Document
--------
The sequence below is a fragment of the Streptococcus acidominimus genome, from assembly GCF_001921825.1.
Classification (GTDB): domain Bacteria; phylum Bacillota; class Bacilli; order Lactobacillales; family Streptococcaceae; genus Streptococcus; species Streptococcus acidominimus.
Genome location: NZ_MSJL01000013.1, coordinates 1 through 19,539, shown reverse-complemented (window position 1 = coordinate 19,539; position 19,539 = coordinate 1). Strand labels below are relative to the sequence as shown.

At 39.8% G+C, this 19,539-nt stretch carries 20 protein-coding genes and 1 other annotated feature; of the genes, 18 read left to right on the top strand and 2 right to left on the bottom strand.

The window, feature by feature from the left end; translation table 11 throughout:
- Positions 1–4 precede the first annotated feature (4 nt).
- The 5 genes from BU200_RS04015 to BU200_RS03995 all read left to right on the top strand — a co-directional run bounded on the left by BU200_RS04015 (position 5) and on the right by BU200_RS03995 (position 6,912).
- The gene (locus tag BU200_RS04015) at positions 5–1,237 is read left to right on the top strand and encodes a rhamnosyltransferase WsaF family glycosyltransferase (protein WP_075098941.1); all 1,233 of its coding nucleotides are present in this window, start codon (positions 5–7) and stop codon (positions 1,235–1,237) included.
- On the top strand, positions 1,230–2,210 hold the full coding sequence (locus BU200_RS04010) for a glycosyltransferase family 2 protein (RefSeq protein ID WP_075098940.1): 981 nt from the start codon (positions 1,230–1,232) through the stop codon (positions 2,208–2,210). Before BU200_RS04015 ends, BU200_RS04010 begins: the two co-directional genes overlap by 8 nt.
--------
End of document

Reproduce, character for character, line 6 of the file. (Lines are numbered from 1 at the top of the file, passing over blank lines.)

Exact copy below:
- Positions 1–4 precede the first annotated feature (4 nt).